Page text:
Presentation on theme: "Ch. 9: Chemical Bonding I: Lewis Theory (cont’d)"— Presentation transcript:
1 Ch. 9: Chemical Bonding I: Lewis Theory (cont’d) Dr. Namphol SinkasetChem 200: General Chemistry I
2 I. Chapter Outline Introduction Energy of Ionic Bond Formation Energy of Covalent Bond Formation
3 I. Energies of Bond Formation Previously in this chapter, we talked about how ionic and covalent bonds form.Now we look at the energies involved.For ionics, we apply Hess’s Law.For covalents, we use bond energies (enthalpies).
4 II. Ionic Bond Formation Recall that we envision the creation of ionic bond as an e- transfer from the metal to the nonmetal.However, if we look at the energies involved in these two steps, we see something puzzling.
5 II. Ion Formation for NaCl We break up the e- transfer process into two steps and add up the energies.Na(g) Na+(g) + e IE1 = 496 kJ/moleCl(g) + e- Cl-(g) EA = -349 kJ/moleNa(g) + Cl(g) Na+(g) + Cl-(g) IE1 + EA = 147 kJ/mole
6 II. Other EnergiesFor most ionics, this is typical; ion formation is an endothermic process.So why do ionics form at all?There must be a huge exothermic process to offset these endothermic processes.The strong +/- attractions that are formed are the source of this exo step.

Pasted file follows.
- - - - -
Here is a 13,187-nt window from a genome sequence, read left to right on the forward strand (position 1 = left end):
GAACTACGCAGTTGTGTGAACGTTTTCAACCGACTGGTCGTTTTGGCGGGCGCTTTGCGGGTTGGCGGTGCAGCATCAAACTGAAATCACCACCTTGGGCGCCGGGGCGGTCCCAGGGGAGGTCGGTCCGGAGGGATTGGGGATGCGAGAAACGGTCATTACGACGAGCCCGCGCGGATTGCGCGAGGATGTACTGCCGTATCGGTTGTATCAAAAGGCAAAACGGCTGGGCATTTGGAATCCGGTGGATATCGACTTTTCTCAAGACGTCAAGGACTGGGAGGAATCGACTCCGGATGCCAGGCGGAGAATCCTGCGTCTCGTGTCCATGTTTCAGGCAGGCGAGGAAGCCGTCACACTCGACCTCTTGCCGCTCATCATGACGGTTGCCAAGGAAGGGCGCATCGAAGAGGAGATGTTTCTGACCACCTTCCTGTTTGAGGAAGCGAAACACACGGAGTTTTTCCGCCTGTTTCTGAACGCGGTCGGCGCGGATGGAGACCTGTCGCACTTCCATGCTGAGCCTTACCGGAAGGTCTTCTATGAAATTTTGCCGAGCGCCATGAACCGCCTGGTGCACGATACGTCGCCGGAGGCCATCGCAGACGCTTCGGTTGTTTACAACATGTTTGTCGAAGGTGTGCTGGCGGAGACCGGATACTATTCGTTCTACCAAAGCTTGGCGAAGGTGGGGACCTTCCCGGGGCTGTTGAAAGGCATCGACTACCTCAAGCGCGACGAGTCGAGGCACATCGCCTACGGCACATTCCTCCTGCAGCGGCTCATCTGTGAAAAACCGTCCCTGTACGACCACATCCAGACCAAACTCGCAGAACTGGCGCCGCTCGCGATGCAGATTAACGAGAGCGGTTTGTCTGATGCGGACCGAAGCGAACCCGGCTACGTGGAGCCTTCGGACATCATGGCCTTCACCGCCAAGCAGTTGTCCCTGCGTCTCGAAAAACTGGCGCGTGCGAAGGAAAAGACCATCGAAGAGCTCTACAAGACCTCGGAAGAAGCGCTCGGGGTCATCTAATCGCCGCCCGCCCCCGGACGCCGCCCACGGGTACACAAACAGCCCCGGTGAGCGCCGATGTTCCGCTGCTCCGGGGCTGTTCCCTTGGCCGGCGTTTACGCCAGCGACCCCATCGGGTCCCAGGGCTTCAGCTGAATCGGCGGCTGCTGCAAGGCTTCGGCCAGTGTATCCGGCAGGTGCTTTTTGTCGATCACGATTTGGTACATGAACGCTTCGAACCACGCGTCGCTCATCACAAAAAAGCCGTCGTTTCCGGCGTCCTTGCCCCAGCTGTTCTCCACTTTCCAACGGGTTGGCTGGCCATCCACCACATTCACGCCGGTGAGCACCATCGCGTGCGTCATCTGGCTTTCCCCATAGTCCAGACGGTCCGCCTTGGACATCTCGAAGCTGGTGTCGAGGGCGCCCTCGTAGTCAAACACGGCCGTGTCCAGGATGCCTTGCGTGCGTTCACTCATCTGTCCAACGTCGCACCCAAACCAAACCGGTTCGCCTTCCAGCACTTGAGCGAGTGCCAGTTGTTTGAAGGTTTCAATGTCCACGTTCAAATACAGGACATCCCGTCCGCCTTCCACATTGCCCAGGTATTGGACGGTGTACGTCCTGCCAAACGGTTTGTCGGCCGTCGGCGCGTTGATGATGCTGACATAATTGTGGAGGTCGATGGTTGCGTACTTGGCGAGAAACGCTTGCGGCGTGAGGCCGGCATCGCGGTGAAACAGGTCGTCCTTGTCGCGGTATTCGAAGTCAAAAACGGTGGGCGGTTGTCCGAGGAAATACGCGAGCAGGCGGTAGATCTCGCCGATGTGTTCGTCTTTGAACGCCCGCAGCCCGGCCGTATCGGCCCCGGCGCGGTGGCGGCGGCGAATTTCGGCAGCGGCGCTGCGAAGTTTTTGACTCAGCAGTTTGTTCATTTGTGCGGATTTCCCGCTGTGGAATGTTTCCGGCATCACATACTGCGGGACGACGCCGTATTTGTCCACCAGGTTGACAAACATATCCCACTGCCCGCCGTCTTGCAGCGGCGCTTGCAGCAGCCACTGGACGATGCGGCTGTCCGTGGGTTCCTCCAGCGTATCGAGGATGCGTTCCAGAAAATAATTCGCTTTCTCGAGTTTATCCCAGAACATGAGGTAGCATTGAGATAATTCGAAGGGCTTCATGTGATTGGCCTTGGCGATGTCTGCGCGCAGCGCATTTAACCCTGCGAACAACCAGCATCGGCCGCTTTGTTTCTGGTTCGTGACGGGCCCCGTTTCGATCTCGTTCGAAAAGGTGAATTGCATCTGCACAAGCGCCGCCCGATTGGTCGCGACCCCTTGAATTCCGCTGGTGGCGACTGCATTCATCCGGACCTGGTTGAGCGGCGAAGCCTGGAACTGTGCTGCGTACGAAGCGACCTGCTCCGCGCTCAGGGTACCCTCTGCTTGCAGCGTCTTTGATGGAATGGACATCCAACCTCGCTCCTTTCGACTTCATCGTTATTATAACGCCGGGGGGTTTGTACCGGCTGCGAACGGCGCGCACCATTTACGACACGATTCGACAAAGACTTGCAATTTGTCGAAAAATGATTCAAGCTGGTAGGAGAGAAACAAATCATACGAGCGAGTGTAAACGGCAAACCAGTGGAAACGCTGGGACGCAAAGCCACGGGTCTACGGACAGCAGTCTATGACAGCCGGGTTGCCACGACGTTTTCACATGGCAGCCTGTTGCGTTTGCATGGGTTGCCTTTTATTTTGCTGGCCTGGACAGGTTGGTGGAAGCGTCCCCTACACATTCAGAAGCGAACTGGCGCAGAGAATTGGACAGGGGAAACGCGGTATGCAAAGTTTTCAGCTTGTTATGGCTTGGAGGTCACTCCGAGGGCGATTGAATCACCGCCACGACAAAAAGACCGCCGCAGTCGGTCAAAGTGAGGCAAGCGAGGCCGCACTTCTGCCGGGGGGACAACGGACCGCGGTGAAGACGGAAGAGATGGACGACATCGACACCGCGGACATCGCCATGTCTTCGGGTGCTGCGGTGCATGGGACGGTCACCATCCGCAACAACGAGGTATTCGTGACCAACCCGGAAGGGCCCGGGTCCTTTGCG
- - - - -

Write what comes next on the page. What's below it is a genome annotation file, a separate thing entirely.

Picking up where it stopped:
7 II. Lattice Energylattice energy: the energy associated with forming a crystalline lattice of alternating cations and anions from gaseous ions.
8 II. Born-Haber CycleAlthough lattice energy is a critical component of ionic bond formation, it cannot be measured directly.We use Hess’s Law in the Born-Haber Cycle.
10 II. Calculating Lattice Energy Since enthalpy is independent of path, the following equation applies.ΔH˚f = ΔH˚atom + ΔH˚BE + ΔH˚IE + ΔH˚EA + ΔH˚lattice
11 II. Sample ProblemCalculate the lattice energy for CaCl2 given the following enthalpy values: heat of sublimation for Ca = kJ/mole, Cl2 bond energy = 243 kJ/mole, 1st ionization energy Ca = kJ/mole, 2nd ionization energy Ca = kJ/mole, 3rd ionization energy Ca = kJ/mole, electron affinity Cl = -349 kJ/mole, heat of formation CaCl2 = kJ/mole.
12 III. Covalent Bond Strength The strength of a covalent bond depends on how strongly the e- are held by both nuclei.The bond energy or bond enthalpy (BE) is the energy needed to overcome this attraction. It is defined as the energy needed to break 1 mole bonds in the gas phaseAnother way to envision it…
14 III. Bond Energies Breaking bonds require energy… A-B(g) A(g) + B(g) ΔH˚break = BEA-BForming bonds releases energy...A(g) + B(g) A-B(g) ΔH˚form = -BEA-BDifferent bonds have different levels of attraction (have different depths to their wells) and thus different BE’s.
15 III. BE’s and Chemical Change In a reaction, bonds are broken and new bonds are formed.Relative strengths of bonds determine whether rxn is exo or endo.The energy released or absorbed in a reaction is due to the difference between reactant and product bond energies.